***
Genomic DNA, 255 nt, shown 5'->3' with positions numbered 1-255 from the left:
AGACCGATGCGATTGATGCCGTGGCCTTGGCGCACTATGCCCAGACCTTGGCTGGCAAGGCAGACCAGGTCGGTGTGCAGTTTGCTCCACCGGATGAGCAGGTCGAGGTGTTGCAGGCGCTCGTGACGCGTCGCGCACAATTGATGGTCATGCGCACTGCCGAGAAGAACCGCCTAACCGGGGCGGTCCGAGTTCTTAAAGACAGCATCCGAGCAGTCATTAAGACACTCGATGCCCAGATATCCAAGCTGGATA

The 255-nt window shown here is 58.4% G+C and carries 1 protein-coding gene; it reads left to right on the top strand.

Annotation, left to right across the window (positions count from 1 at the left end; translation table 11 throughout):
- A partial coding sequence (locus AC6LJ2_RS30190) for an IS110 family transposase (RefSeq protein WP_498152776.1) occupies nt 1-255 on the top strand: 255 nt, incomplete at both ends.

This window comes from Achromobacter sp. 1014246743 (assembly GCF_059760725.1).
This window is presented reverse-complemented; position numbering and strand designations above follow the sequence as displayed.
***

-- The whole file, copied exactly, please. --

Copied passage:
Genomic DNA, 255 nt, shown 5'->3' with positions numbered 1-255 from the left:
AGACCGATGCGATTGATGCCGTGGCCTTGGCGCACTATGCCCAGACCTTGGCTGGCAAGGCAGACCAGGTCGGTGTGCAGTTTGCTCCACCGGATGAGCAGGTCGAGGTGTTGCAGGCGCTCGTGACGCGTCGCGCACAATTGATGGTCATGCGCACTGCCGAGAAGAACCGCCTAACCGGGGCGGTCCGAGTTCTTAAAGACAGCATCCGAGCAGTCATTAAGACACTCGATGCCCAGATATCCAAGCTGGATA

The 255-nt window shown here is 58.4% G+C and carries 1 protein-coding gene; it reads left to right on the top strand.

Annotation, left to right across the window (positions count from 1 at the left end; translation table 11 throughout):
- A partial coding sequence (locus AC6LJ2_RS30190) for an IS110 family transposase (RefSeq protein WP_498152776.1) occupies nt 1-255 on the top strand: 255 nt, incomplete at both ends.

This window comes from Achromobacter sp. 1014246743 (assembly GCF_059760725.1).
This window is presented reverse-complemented; position numbering and strand designations above follow the sequence as displayed.